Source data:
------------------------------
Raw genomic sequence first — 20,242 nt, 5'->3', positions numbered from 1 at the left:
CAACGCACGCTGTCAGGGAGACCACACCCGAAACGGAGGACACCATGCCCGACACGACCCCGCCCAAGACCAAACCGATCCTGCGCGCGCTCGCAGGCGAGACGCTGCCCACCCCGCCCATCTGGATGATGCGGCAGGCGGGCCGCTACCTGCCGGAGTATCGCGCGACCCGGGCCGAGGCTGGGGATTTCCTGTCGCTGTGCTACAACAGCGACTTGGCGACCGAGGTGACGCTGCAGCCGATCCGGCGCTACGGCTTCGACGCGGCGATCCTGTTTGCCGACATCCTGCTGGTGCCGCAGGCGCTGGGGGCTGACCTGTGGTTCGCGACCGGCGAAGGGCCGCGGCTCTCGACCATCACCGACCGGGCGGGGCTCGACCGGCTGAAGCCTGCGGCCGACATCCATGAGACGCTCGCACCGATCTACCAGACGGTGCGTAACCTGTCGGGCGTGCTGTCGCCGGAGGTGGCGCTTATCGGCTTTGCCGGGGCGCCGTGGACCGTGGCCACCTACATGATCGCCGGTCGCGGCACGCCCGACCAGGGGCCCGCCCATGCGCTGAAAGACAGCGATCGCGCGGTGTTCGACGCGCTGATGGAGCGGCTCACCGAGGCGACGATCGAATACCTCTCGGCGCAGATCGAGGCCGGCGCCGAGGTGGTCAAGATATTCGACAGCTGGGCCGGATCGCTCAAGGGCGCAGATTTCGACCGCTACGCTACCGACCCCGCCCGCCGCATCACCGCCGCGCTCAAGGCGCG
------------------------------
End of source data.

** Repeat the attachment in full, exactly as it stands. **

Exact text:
Raw genomic sequence first — 20,242 nt, 5'->3', positions numbered from 1 at the left:
CAACGCACGCTGTCAGGGAGACCACACCCGAAACGGAGGACACCATGCCCGACACGACCCCGCCCAAGACCAAACCGATCCTGCGCGCGCTCGCAGGCGAGACGCTGCCCACCCCGCCCATCTGGATGATGCGGCAGGCGGGCCGCTACCTGCCGGAGTATCGCGCGACCCGGGCCGAGGCTGGGGATTTCCTGTCGCTGTGCTACAACAGCGACTTGGCGACCGAGGTGACGCTGCAGCCGATCCGGCGCTACGGCTTCGACGCGGCGATCCTGTTTGCCGACATCCTGCTGGTGCCGCAGGCGCTGGGGGCTGACCTGTGGTTCGCGACCGGCGAAGGGCCGCGGCTCTCGACCATCACCGACCGGGCGGGGCTCGACCGGCTGAAGCCTGCGGCCGACATCCATGAGACGCTCGCACCGATCTACCAGACGGTGCGTAACCTGTCGGGCGTGCTGTCGCCGGAGGTGGCGCTTATCGGCTTTGCCGGGGCGCCGTGGACCGTGGCCACCTACATGATCGCCGGTCGCGGCACGCCCGACCAGGGGCCCGCCCATGCGCTGAAAGACAGCGATCGCGCGGTGTTCGACGCGCTGATGGAGCGGCTCACCGAGGCGACGATCGAATACCTCTCGGCGCAGATCGAGGCCGGCGCCGAGGTGGTCAAGATATTCGACAGCTGGGCCGGATCGCTCAAGGGCGCAGATTTCGACCGCTACGCTACCGACCCCGCCCGCCGCATCACCGCCGCGCTCAAGGCGCG